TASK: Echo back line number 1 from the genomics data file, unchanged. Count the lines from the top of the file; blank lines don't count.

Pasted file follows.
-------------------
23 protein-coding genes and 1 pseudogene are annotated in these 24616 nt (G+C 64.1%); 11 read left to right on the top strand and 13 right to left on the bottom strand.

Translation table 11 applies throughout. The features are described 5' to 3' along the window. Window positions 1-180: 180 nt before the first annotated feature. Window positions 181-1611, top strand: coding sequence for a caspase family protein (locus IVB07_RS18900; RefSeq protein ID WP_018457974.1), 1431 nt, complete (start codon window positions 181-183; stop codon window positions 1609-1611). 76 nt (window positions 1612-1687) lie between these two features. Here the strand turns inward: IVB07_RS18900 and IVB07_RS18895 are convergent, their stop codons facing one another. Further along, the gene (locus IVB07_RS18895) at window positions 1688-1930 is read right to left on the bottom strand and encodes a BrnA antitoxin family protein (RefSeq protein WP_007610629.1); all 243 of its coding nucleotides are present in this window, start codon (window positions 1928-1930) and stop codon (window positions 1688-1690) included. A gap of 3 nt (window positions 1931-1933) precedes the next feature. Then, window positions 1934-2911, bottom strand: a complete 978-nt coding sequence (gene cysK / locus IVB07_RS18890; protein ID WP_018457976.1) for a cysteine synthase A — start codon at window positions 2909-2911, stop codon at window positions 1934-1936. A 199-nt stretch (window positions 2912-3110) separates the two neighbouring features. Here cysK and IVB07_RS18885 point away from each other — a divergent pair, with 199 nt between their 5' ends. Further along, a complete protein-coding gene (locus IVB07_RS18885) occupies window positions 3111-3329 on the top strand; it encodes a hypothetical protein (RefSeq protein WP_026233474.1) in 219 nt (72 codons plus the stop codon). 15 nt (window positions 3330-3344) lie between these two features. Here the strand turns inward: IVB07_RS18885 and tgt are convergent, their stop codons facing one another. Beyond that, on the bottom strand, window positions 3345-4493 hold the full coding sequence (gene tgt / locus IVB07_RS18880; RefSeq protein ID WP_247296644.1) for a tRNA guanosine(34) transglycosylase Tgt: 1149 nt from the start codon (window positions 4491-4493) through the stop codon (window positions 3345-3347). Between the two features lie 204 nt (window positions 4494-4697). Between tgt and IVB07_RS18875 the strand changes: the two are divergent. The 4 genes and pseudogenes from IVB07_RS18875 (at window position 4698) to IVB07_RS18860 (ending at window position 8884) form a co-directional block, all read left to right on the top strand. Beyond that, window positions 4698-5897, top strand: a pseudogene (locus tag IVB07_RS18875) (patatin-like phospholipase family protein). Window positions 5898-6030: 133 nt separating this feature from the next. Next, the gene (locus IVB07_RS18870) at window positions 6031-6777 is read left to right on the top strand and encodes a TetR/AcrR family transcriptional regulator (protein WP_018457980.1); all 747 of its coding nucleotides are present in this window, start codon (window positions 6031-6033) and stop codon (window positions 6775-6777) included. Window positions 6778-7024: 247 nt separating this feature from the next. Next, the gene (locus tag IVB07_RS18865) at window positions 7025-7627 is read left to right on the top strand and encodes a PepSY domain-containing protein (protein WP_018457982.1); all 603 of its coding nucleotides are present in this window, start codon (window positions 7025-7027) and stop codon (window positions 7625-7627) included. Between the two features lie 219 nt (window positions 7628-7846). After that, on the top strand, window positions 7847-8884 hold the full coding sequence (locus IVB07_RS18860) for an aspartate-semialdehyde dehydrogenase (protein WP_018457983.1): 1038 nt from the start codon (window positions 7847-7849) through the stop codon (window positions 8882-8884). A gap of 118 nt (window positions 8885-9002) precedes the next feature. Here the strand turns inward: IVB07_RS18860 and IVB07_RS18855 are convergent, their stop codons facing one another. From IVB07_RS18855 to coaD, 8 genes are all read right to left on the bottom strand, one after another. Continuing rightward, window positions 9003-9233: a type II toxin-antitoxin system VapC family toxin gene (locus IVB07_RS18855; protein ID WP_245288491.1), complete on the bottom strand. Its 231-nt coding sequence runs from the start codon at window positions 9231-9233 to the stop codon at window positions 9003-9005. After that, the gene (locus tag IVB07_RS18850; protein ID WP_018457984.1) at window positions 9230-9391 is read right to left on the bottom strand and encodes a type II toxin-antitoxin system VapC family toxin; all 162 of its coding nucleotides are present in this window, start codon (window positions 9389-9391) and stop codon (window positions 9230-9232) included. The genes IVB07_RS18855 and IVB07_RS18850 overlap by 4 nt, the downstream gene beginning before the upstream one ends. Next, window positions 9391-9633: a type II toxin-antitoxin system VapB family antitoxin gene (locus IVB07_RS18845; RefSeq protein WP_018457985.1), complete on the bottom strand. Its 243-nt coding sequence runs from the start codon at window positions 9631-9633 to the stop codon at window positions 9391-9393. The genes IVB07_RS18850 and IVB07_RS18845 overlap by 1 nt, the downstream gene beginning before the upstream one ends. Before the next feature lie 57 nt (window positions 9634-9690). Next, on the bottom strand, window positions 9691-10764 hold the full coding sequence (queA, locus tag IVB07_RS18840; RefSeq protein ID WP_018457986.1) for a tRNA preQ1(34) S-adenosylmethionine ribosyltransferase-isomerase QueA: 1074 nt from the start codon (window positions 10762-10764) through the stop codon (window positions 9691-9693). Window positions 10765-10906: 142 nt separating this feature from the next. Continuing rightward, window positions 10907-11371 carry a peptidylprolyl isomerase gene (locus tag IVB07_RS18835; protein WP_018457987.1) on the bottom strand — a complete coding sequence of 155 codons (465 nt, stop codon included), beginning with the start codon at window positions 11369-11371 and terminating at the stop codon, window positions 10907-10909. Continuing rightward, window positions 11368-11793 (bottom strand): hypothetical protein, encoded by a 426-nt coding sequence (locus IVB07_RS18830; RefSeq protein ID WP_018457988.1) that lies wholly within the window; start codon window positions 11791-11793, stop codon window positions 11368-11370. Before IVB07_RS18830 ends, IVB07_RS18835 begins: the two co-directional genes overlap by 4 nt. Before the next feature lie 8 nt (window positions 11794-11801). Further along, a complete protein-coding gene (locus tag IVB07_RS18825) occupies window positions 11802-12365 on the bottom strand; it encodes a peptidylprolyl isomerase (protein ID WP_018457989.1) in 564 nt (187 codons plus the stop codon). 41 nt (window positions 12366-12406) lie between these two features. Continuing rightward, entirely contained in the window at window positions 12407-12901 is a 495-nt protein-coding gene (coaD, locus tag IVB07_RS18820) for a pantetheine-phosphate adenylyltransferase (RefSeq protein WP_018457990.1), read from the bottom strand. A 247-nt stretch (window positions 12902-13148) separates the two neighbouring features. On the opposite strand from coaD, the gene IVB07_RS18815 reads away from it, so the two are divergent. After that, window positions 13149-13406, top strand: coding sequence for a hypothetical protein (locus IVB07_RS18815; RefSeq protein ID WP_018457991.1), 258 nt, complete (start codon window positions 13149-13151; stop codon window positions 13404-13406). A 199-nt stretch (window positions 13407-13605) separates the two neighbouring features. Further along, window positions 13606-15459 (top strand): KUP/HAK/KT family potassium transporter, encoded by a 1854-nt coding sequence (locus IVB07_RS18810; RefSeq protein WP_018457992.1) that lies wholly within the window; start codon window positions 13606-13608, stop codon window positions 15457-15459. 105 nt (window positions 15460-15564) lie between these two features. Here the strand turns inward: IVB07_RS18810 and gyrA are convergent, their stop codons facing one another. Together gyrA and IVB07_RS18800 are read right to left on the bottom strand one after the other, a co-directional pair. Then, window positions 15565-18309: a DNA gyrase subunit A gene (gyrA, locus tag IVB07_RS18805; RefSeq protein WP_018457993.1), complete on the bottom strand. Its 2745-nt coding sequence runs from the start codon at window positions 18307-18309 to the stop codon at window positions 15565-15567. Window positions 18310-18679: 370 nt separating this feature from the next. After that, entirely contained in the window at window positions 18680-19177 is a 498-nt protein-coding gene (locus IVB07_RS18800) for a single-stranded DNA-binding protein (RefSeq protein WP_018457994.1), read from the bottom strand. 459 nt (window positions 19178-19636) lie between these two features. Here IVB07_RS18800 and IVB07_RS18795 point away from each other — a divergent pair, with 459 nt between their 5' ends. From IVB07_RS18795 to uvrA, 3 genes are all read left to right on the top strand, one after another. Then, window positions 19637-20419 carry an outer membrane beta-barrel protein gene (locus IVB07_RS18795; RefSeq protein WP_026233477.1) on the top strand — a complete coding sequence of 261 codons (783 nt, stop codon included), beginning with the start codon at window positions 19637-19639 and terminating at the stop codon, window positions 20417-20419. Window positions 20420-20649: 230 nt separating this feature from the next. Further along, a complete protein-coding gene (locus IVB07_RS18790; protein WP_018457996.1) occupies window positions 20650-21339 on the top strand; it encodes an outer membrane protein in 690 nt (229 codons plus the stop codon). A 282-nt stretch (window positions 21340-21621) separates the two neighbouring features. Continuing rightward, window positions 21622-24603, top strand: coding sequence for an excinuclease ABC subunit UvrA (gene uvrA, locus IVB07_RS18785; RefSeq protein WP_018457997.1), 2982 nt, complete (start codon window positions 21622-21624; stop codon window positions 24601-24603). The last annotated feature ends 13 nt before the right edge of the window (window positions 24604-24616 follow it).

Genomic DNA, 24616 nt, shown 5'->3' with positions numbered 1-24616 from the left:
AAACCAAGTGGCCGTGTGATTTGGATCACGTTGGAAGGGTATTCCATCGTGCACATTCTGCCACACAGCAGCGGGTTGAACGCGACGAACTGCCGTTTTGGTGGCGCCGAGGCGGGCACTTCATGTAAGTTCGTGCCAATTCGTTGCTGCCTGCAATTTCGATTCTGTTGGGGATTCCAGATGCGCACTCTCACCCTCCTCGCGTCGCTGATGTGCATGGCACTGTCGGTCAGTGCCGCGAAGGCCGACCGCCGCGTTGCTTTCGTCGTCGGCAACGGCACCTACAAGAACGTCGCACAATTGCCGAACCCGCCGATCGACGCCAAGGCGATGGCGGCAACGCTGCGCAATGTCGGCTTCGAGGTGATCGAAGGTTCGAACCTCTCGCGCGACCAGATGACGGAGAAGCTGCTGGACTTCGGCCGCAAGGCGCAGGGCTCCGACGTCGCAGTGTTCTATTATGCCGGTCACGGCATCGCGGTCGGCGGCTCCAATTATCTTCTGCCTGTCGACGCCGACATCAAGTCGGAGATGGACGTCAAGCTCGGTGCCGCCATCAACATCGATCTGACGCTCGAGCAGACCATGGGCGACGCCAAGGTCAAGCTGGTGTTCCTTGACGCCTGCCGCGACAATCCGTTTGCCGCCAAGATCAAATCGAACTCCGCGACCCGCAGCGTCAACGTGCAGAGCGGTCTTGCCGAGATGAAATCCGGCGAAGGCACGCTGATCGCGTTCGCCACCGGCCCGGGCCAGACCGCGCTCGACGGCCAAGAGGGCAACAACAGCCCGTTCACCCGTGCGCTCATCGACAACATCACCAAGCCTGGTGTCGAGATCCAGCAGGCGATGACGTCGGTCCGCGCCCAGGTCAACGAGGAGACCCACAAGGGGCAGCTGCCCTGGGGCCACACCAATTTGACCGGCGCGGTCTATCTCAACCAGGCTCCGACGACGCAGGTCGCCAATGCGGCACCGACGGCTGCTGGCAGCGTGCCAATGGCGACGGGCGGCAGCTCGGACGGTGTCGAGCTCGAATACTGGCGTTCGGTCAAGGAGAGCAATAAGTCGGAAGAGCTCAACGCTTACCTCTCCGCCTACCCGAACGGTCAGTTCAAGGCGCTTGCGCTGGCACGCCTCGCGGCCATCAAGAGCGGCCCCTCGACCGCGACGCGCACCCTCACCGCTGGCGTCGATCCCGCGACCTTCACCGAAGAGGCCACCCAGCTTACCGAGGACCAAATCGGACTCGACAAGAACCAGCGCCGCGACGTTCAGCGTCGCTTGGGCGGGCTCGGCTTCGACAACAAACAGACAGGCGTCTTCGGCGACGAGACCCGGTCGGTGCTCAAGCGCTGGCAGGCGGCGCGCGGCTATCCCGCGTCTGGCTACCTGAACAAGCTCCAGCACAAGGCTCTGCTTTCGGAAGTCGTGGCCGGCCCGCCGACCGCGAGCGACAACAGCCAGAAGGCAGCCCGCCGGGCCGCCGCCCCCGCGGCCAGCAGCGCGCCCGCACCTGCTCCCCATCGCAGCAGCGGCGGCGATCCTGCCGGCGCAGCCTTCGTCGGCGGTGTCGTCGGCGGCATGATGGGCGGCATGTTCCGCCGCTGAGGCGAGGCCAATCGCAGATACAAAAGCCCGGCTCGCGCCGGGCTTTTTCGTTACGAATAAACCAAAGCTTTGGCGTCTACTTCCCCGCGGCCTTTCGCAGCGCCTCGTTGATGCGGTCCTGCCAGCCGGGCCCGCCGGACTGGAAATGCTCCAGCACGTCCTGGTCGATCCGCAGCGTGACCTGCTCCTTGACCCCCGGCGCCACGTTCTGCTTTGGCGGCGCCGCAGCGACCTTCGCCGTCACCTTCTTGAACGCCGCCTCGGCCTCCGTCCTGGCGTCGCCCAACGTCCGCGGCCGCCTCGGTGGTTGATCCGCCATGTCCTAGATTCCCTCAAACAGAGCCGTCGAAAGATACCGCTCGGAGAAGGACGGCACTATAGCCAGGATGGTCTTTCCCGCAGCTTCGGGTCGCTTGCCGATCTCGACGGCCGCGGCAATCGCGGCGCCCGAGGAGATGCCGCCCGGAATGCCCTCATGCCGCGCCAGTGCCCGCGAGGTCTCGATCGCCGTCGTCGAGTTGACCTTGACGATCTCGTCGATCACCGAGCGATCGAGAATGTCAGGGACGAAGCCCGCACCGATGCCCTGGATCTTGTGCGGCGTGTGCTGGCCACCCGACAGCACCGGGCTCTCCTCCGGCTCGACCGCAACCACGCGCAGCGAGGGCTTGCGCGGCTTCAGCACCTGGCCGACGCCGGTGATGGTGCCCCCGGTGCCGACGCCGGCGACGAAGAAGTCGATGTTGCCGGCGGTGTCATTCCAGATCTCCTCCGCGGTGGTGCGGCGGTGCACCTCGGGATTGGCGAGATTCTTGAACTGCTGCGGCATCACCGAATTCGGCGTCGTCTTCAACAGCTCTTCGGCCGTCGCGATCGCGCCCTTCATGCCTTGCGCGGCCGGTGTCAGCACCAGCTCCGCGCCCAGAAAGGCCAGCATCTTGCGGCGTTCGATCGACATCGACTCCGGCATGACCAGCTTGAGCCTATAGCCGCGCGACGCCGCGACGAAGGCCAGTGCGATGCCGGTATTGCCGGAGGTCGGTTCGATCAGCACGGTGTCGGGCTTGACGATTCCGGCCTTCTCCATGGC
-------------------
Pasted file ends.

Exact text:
23 protein-coding genes and 1 pseudogene are annotated in these 24616 nt (G+C 64.1%); 11 read left to right on the top strand and 13 right to left on the bottom strand.